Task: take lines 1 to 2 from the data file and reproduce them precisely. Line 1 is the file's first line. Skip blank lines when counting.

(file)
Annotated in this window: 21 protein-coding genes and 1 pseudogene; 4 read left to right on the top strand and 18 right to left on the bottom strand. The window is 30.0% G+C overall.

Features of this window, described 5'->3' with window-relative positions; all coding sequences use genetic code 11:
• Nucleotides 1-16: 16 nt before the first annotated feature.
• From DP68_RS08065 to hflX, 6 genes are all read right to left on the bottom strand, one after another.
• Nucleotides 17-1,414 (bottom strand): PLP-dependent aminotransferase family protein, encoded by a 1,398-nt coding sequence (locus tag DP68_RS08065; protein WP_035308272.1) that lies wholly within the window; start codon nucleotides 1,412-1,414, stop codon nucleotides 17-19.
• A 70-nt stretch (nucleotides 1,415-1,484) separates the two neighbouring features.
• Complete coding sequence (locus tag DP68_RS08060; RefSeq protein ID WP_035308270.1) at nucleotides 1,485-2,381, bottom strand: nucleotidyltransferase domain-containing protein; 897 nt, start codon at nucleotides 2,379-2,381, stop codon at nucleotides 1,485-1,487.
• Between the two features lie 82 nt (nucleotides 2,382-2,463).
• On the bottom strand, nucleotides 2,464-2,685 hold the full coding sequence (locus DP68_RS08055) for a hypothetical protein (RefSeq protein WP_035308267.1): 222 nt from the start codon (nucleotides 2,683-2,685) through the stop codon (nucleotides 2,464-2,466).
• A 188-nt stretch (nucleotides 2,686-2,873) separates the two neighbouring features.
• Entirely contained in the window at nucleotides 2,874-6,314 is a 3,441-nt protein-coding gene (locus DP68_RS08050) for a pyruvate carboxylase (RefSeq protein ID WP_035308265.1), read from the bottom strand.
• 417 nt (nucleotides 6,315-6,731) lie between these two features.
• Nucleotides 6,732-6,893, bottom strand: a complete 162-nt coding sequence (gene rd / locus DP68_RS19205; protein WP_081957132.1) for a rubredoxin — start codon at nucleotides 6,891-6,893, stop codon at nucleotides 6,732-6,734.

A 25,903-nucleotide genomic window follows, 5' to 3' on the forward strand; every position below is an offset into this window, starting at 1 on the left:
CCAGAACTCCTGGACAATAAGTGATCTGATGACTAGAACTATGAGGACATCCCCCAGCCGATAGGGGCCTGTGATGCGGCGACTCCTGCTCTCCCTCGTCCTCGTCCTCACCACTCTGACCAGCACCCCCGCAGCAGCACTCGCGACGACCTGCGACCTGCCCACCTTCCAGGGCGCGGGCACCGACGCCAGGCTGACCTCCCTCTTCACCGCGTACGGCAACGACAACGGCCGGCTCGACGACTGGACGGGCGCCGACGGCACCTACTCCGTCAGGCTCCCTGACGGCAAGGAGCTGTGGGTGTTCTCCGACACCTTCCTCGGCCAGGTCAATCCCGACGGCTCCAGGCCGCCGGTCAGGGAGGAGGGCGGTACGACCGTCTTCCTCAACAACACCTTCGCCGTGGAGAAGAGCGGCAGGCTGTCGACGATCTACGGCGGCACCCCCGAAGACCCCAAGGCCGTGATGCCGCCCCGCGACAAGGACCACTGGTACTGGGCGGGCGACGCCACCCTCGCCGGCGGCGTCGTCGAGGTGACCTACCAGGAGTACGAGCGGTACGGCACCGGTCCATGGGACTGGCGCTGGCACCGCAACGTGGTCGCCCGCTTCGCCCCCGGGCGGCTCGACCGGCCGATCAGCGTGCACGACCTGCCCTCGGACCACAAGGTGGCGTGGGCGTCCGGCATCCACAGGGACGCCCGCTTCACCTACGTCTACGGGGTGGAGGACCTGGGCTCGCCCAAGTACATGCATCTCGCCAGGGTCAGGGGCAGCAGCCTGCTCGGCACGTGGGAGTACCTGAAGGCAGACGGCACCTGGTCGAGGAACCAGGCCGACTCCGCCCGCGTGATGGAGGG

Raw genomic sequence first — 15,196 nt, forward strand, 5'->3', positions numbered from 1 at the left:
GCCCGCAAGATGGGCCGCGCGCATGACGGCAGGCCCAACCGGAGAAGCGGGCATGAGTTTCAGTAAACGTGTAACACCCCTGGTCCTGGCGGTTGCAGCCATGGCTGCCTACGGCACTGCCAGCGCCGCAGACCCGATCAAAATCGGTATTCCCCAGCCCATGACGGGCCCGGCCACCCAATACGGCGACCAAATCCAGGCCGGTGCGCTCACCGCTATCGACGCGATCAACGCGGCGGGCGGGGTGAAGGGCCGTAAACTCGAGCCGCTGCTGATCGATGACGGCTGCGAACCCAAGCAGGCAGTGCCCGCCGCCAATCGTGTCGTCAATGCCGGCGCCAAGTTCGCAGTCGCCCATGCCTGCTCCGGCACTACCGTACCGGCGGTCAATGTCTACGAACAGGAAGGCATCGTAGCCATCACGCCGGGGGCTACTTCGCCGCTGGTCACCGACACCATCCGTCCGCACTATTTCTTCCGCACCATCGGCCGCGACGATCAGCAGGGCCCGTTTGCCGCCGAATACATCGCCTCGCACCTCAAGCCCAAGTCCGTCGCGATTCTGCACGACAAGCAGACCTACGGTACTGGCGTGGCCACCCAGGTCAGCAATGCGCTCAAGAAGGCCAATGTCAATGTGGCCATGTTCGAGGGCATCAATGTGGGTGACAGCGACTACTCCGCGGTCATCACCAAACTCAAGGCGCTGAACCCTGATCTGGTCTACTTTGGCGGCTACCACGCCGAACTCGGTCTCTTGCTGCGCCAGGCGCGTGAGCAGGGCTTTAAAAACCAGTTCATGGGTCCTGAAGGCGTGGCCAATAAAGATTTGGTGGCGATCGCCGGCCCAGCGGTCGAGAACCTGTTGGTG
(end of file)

Annotated in this window: 21 protein-coding genes and 1 pseudogene; 4 read left to right on the top strand and 18 right to left on the bottom strand. The window is 30.0% G+C overall.

Features of this window, described 5'->3' with window-relative positions; all coding sequences use genetic code 11: